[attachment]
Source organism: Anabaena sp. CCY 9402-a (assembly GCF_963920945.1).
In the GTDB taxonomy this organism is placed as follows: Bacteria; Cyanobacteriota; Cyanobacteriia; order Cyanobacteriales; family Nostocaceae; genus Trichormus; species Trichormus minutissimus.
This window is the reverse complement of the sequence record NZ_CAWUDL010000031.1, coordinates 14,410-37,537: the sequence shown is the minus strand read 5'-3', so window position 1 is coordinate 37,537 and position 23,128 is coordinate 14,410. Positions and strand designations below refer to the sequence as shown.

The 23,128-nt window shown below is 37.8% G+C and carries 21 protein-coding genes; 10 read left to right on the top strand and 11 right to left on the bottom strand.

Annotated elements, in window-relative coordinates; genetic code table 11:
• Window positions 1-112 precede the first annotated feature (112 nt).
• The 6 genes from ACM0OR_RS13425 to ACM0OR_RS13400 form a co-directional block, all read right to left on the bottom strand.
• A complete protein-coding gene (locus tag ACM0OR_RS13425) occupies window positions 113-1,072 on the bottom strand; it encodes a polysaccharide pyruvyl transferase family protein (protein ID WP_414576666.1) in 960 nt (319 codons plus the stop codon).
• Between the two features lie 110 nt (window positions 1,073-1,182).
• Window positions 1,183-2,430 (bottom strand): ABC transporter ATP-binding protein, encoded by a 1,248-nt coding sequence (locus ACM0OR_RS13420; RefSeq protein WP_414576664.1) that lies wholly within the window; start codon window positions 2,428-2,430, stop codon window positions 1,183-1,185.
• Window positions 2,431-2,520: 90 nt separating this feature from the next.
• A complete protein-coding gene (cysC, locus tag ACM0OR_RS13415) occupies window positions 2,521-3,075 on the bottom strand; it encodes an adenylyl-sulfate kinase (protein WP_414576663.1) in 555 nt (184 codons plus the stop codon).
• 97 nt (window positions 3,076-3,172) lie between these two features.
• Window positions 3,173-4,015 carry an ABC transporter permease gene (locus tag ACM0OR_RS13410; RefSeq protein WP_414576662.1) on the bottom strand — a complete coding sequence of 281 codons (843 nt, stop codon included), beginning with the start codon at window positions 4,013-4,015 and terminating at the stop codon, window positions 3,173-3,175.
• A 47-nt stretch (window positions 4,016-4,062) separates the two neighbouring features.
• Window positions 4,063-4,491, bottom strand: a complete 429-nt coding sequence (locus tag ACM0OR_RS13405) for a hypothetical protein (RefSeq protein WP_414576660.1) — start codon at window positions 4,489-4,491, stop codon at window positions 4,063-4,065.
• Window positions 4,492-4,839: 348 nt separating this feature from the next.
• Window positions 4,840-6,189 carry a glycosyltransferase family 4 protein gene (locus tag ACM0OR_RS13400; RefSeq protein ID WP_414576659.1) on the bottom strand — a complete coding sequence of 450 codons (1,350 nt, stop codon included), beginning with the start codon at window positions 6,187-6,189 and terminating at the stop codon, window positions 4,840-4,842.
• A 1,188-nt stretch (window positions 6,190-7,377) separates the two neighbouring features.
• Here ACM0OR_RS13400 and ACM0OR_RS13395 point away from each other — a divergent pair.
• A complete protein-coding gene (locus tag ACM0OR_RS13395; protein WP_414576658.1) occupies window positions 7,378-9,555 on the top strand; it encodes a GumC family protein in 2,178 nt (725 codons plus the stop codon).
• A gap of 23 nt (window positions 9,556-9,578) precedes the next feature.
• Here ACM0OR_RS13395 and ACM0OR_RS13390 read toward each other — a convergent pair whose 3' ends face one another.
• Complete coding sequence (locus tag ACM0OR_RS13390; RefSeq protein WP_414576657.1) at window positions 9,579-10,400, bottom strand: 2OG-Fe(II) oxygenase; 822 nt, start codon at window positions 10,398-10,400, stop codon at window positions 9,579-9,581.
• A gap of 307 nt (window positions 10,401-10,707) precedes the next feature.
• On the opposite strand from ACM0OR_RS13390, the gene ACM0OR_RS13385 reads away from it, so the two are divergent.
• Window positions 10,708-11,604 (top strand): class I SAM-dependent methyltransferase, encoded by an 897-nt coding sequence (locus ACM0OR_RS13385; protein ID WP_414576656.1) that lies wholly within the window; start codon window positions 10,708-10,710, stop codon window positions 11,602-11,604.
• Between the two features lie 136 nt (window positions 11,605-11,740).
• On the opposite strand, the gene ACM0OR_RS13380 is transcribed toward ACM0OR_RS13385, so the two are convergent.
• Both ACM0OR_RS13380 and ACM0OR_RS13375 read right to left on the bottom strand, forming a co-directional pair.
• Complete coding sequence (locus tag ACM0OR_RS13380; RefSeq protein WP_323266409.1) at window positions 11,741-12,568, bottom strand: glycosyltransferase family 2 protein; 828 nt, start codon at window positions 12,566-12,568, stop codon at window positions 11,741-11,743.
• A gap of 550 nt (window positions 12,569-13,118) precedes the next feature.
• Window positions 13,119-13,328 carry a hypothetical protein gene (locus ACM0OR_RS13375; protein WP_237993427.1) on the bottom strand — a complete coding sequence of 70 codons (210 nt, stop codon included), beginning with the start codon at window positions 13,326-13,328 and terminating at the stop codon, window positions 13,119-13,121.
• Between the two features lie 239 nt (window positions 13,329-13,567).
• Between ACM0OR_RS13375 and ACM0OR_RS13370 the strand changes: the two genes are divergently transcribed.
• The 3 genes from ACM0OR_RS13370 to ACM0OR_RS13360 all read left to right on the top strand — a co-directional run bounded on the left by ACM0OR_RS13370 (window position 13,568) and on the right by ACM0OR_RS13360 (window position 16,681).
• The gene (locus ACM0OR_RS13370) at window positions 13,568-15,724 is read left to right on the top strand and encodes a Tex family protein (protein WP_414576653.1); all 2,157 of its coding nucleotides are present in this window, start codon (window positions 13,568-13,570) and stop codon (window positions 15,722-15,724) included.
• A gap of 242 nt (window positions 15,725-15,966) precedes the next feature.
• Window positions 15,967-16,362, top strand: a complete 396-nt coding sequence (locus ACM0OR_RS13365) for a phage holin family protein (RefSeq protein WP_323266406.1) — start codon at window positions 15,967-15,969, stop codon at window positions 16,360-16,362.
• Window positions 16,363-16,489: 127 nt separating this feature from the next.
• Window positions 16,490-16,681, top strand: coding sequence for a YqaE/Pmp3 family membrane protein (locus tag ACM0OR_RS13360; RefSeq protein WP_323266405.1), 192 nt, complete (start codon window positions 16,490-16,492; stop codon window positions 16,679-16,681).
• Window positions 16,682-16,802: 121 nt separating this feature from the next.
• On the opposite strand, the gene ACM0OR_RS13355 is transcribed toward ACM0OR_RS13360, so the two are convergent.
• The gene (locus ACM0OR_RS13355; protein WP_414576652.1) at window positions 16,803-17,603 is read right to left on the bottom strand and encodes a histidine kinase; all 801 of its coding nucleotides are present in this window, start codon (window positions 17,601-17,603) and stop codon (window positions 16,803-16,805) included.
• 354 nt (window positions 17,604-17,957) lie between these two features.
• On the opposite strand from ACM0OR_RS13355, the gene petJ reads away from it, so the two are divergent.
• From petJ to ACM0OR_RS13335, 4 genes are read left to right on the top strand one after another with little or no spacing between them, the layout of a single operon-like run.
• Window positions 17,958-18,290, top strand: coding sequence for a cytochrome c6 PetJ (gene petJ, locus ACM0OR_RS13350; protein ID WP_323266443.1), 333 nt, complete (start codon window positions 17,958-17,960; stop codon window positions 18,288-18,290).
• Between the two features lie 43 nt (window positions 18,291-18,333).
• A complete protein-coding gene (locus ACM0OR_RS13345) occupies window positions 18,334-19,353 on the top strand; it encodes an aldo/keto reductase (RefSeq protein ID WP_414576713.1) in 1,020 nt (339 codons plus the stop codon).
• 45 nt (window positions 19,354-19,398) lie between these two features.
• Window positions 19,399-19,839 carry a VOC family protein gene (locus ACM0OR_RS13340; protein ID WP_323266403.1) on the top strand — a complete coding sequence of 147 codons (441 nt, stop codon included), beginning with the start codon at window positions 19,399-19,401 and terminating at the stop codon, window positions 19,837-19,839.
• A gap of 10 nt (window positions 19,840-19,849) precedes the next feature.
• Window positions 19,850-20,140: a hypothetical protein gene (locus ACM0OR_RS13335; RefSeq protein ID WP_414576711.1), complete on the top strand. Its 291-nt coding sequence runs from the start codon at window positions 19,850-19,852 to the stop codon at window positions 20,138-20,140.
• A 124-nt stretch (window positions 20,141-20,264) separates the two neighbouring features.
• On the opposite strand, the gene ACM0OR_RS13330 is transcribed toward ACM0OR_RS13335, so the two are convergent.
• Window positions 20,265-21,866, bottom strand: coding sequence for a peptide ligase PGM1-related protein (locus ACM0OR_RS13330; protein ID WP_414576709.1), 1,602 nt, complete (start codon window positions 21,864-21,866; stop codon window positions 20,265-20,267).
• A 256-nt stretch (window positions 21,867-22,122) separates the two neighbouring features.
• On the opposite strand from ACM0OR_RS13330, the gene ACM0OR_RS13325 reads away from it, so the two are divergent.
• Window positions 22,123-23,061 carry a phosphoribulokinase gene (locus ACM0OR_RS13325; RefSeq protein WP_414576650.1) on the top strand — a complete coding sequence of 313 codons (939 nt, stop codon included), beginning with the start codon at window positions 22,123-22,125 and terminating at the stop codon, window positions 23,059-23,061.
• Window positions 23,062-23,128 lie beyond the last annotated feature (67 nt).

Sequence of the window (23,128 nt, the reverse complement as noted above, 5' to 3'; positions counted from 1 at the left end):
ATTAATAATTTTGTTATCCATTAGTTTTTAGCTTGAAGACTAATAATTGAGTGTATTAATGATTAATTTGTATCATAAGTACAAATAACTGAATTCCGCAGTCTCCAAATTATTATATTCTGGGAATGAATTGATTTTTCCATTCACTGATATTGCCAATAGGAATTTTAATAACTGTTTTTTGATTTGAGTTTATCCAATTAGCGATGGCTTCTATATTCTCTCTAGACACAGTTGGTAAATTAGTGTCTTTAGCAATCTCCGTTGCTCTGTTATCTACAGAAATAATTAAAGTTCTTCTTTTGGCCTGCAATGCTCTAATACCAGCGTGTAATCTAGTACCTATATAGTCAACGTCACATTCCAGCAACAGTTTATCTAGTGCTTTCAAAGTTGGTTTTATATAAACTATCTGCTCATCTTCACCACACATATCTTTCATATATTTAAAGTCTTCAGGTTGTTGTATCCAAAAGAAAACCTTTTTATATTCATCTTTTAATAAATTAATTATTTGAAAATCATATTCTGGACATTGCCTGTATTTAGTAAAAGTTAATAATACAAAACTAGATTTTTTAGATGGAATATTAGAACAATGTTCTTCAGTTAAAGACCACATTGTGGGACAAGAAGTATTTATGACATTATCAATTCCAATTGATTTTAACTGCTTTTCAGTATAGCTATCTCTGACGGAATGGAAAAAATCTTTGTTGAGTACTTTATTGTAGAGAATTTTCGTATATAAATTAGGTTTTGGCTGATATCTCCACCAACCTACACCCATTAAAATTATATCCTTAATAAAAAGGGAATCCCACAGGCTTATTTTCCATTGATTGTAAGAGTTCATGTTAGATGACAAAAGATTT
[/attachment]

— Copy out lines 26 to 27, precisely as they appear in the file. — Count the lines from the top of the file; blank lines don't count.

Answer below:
• On the opposite strand from ACM0OR_RS13390, the gene ACM0OR_RS13385 reads away from it, so the two are divergent.
• Window positions 10,708-11,604 (top strand): class I SAM-dependent methyltransferase, encoded by an 897-nt coding sequence (locus ACM0OR_RS13385; protein ID WP_414576656.1) that lies wholly within the window; start codon window positions 10,708-10,710, stop codon window positions 11,602-11,604.